I haven't slept properly (apart from 2 hrs. each max. /24 hr. days), and last night's sleep, my 6th wk. of this, this trial, was only 1 hr., if that. I'm truly a zombie today and, not only that, but all my old symptoms of swollen glands and sore throat are returning. (And I'm sure that's just the beginning.) I'm beyond exhausted and don't know what to do, what to try as I've been battling this additional illness for 34 yrs. (more or less, I forget) now, and sleep has always been a problem for me. (I'm now well over 73 yrs. old)

In the beginning it was that funky sleep of most people with FM. You know, you're asleep but you recall every rustle and sound of people talking, even if it's in the hallway outside the bedroom. You're asleep; but not really.

Fast forward a no. of years, and things changed again to approx. 4 hrs. of decent sleep, no sleeping pills as I find they only work for one or two nights max., so what's the point? I'd rather stay off as many meds as possible. Things like melatonin, valerian (worst of all), and other natural sleep aids don't help either. This I learned to accept and deal with 4 hrs. of sleep per night. Then there would be at least 3 with no sleep, and then the pattern repeats itself. I learned to live a satisfying life with it...and just decided I didn't need much sleep.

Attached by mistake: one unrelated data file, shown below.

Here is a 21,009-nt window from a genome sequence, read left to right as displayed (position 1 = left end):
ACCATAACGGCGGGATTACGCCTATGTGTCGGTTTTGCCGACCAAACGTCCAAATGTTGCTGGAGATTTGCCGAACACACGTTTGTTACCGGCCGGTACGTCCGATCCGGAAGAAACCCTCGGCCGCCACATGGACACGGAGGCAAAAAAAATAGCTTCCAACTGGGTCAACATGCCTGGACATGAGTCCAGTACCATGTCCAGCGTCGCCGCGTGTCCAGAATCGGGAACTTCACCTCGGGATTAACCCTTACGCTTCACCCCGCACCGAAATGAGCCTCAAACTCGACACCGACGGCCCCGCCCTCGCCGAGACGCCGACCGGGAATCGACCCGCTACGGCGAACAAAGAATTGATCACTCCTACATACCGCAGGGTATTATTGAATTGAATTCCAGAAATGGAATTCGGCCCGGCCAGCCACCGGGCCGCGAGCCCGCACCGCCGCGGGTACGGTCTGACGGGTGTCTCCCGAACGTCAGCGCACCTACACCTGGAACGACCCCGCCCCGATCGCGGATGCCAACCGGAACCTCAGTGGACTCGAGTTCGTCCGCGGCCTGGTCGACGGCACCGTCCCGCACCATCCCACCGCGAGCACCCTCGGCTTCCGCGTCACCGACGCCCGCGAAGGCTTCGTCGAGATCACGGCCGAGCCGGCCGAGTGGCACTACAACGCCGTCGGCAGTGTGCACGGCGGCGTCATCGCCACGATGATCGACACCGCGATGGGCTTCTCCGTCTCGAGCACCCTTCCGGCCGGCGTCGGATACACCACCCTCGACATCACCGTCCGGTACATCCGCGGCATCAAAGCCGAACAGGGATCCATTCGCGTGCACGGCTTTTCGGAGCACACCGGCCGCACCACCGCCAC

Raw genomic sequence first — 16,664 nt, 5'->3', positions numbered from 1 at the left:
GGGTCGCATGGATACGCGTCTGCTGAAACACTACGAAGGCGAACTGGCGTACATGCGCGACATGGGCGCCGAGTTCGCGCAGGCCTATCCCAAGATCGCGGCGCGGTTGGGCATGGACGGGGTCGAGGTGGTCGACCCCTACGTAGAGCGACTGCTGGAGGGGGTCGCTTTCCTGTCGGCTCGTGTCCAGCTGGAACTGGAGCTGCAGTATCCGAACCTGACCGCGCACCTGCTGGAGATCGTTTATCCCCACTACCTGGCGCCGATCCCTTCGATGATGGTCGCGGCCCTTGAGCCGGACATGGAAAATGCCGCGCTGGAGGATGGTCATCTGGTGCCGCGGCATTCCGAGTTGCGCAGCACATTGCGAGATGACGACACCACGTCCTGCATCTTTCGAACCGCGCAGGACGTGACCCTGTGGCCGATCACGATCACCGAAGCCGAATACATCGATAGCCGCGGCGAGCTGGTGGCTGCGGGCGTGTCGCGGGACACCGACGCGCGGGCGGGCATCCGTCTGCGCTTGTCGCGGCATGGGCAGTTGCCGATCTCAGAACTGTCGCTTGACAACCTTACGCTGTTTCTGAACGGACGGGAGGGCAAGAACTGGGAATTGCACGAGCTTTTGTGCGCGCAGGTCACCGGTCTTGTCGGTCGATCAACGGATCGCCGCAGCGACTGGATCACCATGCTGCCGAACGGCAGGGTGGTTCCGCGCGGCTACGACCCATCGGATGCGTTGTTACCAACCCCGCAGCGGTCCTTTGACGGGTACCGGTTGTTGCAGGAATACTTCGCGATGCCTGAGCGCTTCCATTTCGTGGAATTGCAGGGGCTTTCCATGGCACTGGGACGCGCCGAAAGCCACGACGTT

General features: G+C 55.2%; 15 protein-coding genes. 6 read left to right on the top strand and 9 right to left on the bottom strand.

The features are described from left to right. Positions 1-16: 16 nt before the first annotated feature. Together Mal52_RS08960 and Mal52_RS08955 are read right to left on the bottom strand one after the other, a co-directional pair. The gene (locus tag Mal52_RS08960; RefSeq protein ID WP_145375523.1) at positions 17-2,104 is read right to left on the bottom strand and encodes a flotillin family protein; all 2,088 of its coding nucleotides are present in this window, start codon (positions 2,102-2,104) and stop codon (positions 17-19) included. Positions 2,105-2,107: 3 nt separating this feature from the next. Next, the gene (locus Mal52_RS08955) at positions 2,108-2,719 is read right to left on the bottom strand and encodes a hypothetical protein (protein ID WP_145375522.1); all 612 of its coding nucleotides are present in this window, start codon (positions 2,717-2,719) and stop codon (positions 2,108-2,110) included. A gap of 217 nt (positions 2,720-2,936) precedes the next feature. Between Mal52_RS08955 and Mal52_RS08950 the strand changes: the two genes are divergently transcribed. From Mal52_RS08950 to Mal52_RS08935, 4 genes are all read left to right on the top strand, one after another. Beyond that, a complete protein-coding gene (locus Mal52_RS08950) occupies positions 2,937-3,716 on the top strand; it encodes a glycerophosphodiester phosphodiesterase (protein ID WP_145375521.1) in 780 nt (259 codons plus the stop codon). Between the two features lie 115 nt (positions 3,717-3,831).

OK, after 8 hospitalizations for 8 separate and serious matters in one year, I'm finally home and doing OK, except for the sleep. I'll probably have to go in for 1-2 more surgeries before the year ends. That means anesthetics, which my body doesn't tolerate (they put me to sleep and then I'm up for days), but at least I shouldn't need the ever-joyful steroids, and their horrid side-effects, including hallucinations. Unless my encephalitis starts up again, that is.